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Thread: New Army Combatives manual

  1. #1
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    Default New Army Combatives manual

    The new Army Combatives manual is up on the Army Digital Library.

    http://www.adtdl.army.mil/cgi-bin/at...25.150/toc.htm

    Matt Larsen

  2. #2
    thumpanddump Guest

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    THANKS MATT !!!!

    Looks great ha !

    George Ricard

  3. #3
    thumpanddump Guest

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    Seems to be some stuff that looks just like moves from Gracie/Brasilian JiuJitsu. (??)

    Does anyone out there know who (names or styles) assisted in the compilation of the techniques?

    George Ricard

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    Default Well, give me your questions.

    Gentlemen,

    I happen to be in Fort Benning, GA, where the manual was developed. If you guys want answers to a few questions, just write them down in list form and I'll take them to the instructors here. I'll see if I get them to respond directly to the thread by posting here.

    Also, SSG Jeff Cook, I have your Combatives FM on CD ready to mail to you, take a look at the private messages for more details. Thanks.

    Juan Perez, Jr.
    Captain, US Army (active)

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    Hi,

    the groundfighting is pretty much pure Gracie Jiu-Jitsu the progression of teaching the groundfighting is almost pure Gracie progression.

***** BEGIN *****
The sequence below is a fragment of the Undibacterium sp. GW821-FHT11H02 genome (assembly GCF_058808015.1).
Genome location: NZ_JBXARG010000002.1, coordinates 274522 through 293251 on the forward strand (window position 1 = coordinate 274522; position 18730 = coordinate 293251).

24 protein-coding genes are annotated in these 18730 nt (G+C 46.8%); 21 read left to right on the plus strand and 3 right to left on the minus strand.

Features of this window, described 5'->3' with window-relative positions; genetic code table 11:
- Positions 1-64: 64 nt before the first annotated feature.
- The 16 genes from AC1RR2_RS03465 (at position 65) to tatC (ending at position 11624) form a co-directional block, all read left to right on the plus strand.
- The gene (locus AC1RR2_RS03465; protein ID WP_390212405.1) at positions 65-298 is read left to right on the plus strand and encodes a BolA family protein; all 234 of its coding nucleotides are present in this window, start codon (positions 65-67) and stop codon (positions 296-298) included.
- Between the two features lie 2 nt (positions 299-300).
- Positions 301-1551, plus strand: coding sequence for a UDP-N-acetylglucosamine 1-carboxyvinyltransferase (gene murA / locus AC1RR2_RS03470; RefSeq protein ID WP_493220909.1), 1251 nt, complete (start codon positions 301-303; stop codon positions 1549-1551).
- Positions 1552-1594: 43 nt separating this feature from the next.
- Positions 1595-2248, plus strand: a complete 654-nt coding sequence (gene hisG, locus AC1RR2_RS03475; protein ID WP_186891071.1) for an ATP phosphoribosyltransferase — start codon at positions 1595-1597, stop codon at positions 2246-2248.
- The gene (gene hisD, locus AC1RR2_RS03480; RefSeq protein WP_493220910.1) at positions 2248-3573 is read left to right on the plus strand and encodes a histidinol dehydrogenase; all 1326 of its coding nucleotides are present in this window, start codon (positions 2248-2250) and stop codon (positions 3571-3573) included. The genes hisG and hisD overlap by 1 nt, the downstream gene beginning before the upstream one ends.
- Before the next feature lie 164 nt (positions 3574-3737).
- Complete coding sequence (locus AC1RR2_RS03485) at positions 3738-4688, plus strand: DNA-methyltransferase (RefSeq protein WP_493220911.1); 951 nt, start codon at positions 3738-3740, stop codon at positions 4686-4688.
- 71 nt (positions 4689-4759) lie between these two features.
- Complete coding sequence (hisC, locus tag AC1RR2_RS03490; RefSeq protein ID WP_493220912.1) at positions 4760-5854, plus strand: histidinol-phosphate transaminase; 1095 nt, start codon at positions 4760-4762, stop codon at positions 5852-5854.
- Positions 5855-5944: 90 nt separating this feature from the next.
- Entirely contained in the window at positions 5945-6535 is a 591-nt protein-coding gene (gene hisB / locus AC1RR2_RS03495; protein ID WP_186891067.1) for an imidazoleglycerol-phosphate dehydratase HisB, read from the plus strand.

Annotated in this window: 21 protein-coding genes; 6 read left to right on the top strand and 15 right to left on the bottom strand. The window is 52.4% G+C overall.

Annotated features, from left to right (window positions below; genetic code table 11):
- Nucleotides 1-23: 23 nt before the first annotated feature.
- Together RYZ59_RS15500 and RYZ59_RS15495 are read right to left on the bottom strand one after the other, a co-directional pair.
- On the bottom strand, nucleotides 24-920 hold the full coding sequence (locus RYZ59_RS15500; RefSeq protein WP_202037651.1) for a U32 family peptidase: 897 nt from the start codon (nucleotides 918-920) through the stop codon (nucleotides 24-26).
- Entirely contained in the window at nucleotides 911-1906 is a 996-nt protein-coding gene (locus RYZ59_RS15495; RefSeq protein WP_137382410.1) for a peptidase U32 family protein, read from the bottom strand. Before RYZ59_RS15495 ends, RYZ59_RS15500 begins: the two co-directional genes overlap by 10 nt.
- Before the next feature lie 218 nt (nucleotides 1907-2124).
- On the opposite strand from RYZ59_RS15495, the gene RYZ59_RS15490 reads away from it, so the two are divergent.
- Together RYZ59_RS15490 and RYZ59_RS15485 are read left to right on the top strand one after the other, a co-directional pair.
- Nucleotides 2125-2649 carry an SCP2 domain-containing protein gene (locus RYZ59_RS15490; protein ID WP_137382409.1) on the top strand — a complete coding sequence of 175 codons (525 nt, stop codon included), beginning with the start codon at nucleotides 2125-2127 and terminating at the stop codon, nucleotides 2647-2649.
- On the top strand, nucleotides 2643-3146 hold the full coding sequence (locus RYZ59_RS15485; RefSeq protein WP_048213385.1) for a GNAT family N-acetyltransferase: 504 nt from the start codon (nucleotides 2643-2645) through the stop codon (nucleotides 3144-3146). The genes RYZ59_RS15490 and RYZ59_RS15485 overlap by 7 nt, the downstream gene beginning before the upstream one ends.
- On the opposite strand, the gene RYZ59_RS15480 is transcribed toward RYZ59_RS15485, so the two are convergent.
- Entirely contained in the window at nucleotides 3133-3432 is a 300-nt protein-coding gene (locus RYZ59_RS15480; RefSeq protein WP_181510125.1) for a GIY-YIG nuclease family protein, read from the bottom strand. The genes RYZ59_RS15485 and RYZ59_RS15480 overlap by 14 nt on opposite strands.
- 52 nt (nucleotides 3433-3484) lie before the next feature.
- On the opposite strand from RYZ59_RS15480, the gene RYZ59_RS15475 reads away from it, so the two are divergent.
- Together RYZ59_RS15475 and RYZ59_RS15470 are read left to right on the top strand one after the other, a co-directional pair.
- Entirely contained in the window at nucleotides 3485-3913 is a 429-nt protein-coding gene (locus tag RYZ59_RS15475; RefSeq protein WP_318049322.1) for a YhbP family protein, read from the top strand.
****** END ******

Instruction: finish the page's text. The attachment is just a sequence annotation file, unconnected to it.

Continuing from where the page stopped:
Best,

    -Rick

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    Hi Matt,

    Long time no see. Last time we talked (1995) you were in Ft. Lewis. So now you are the NCOIC? Still telling your USMC/Philippines stories? Talk to you later.
    George Kohler

    Genbukan Kusakage dojo
    Dojo-cho

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    Default good to hear from you george.

    Hey old budy. Good to hear from you. Hear is some more reading if you are interested.

    http://www.realfighting.com/0102/matlar.htm
    1. The defining characteristic of a warrior is the willingness to close with the enemy.
    2. The winner of the hand-to-hand fight in combat is the one whose buddy shows up first with a gun.

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    Hey Matt,

    Received your PM and will reply to it later tonight after work. You still look the same, but with hair. Here is an old picture that should bring back memories.

    George Kohler

    Genbukan Kusakage dojo
    Dojo-cho

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    Default

    Originally posted by thumpanddump
    Seems to be some stuff that looks just like moves from Gracie/Brasilian JiuJitsu. (??)

    Does anyone out there know who (names or styles) assisted in the compilation of the techniques?

    George Ricard
    Hi George,

    I don't know who actually wrote the manual, but the person in the pictures (the one applying the techniques) is Matt Larsen, the thread starter. Maybe he can answer more of your questions.
    George Kohler

    Genbukan Kusakage dojo
    Dojo-cho

  10. #10
    thumpanddump Guest

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    Thanks Mr Kohler (ps I read those stories of you and Mr Larsen getting into ... er .. fight.......fun times in the past )

    Mr Larsen, are you able to help me with the following questions:
    1. How the armed forces (army?) came up with these soughts of techniques as a basis for the book? ie were they developed, adopted and what made the 'upgrade' necessary from FM 21-150 to the current edition?

    2. Is the old FM 21-150 for military personel now redundant for training purposes? ie is the FM 21-150 content taught anymore?

    3. What sought of council was held and what sought of people (if any) were consultants/advisors to the project?